I was first attracted to this “town” because its name is the same as the last name of my four cousins in Florida. So you can imagine my disappointment when I arrived and this building was the only thing left. Not that there’s anything wrong with this old roadside bar. Given Girvin’s history (below), there were no doubt countless birthdays, divorces, hirings, firings, and well-drilling successes celebrated there. Maybe it’s fitting that the last building standing is the Girvin Saloon.
A community began there in the 1890s, when stock raisers moved into the region. The town was eventually named for John H. Girvin, a local rancher. In 1912 the Kansas City, Mexico and Orient Railwaycompleted track construction from Mertzon to Girvin after crossing the Pecos River. A post office was established at Girvin on January 31, 1913. The original townsite was located on both sides of the tracks, near the rail station. Soon the town also had a store, a hotel, a saloon, and a lumberyard, and stock pens were built near the tracks. The first school was a small wooden building, but by the late 1920s or early 1930s the Girvin Independent School District had built a brick schoolhouse. This, however, proved to be too small, and during the 1930–31 school year one class had to meet in a nearby lumberyard. In 1924 Girvin had an estimated population of fifteen. When oil production began in the nearby Yates and Trans-Pecos oilfields in the late 1920s, Girvin became a delivery point for equipment and supplies. The oilfields also needed electrical power, so Girvin received electricity in 1929 after the construction of the Rio Pecos Power Plant across the Pecos River. A salt works was built a mile west of town in 1931. In 1933 a new highway from Fort Stockton to McCamey bypassed the original townsite, and Girvin immediately began to decline. The community reported five businesses and a population of seventy-five in 1939. In 1944 the Panhandle and Santa Fe Railway, which by then owned the track through Girvin, razed the section of the Girvin depot used for freight; the passenger station was closed in 1955. By 1963 the estimated population of Girvin had declined to thirty, with only two businesses reported, and by 1967 the original townsite was abandoned. During the 1980s only a few residents and a number of abandoned buildings, including a two-story concrete filling station and garage, remained at the old location.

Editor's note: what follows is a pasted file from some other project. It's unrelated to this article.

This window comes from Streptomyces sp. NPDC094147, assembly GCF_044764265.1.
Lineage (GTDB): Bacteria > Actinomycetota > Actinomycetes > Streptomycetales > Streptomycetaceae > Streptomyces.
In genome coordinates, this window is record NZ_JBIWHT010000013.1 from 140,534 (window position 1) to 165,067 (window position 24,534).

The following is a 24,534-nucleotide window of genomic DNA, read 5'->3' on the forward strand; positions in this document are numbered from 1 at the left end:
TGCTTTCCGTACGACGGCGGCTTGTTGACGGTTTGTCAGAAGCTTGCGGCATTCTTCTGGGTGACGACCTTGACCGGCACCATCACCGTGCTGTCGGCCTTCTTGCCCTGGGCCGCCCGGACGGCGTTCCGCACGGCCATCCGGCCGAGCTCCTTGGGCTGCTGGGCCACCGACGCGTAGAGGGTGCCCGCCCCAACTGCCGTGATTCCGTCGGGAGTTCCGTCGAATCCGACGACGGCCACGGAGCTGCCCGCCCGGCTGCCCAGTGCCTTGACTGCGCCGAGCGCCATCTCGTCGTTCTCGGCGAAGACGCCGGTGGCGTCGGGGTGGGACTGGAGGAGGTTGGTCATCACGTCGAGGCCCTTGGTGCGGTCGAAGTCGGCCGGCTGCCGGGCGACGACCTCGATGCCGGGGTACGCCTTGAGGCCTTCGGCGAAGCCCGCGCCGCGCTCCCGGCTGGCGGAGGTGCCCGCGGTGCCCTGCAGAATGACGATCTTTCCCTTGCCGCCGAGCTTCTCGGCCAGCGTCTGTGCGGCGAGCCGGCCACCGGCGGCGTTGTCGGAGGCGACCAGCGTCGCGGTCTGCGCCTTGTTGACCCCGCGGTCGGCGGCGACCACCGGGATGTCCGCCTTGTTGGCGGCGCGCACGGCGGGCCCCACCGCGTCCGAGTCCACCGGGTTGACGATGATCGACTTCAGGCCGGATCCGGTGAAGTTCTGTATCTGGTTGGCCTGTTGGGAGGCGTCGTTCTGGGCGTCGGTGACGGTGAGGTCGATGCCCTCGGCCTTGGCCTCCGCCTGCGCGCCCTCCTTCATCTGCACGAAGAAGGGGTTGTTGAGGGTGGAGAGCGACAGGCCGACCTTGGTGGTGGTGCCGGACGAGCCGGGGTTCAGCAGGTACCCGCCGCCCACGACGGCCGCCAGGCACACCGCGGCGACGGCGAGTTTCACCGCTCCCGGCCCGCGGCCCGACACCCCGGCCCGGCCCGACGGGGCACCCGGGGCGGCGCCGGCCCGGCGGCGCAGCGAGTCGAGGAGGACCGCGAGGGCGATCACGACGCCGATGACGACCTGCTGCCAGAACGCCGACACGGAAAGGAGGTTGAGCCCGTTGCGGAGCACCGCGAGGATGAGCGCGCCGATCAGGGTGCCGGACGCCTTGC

REFERENCES: Glenn Justice, “GIRVIN, TX,” Handbook of Texas Online (http://www.tshaonline.org/handbook /online/articles/hng07). Published by the Texas State Historical Association; Texas Escapes